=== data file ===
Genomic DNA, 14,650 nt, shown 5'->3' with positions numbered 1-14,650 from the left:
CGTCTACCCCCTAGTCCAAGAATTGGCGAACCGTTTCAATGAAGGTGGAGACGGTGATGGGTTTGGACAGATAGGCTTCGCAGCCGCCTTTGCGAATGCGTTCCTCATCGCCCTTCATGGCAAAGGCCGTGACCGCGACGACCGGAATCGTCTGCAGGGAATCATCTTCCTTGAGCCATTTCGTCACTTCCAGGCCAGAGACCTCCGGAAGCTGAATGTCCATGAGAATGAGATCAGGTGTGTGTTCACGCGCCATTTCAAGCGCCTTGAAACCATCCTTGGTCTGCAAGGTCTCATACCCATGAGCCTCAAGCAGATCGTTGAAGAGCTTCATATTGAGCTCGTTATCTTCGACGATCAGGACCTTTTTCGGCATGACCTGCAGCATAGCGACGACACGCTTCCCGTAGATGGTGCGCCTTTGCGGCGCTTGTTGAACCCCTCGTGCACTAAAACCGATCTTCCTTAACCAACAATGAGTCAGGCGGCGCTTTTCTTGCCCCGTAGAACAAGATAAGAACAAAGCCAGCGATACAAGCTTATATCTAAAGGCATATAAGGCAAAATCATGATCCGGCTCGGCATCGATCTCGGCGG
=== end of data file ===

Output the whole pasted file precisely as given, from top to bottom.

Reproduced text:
Genomic DNA, 14,650 nt, shown 5'->3' with positions numbered 1-14,650 from the left:
CGTCTACCCCCTAGTCCAAGAATTGGCGAACCGTTTCAATGAAGGTGGAGACGGTGATGGGTTTGGACAGATAGGCTTCGCAGCCGCCTTTGCGAATGCGTTCCTCATCGCCCTTCATGGCAAAGGCCGTGACCGCGACGACCGGAATCGTCTGCAGGGAATCATCTTCCTTGAGCCATTTCGTCACTTCCAGGCCAGAGACCTCCGGAAGCTGAATGTCCATGAGAATGAGATCAGGTGTGTGTTCACGCGCCATTTCAAGCGCCTTGAAACCATCCTTGGTCTGCAAGGTCTCATACCCATGAGCCTCAAGCAGATCGTTGAAGAGCTTCATATTGAGCTCGTTATCTTCGACGATCAGGACCTTTTTCGGCATGACCTGCAGCATAGCGACGACACGCTTCCCGTAGATGGTGCGCCTTTGCGGCGCTTGTTGAACCCCTCGTGCACTAAAACCGATCTTCCTTAACCAACAATGAGTCAGGCGGCGCTTTTCTTGCCCCGTAGAACAAGATAAGAACAAAGCCAGCGATACAAGCTTATATCTAAAGGCATATAAGGCAAAATCATGATCCGGCTCGGCATCGATCTCGGCGG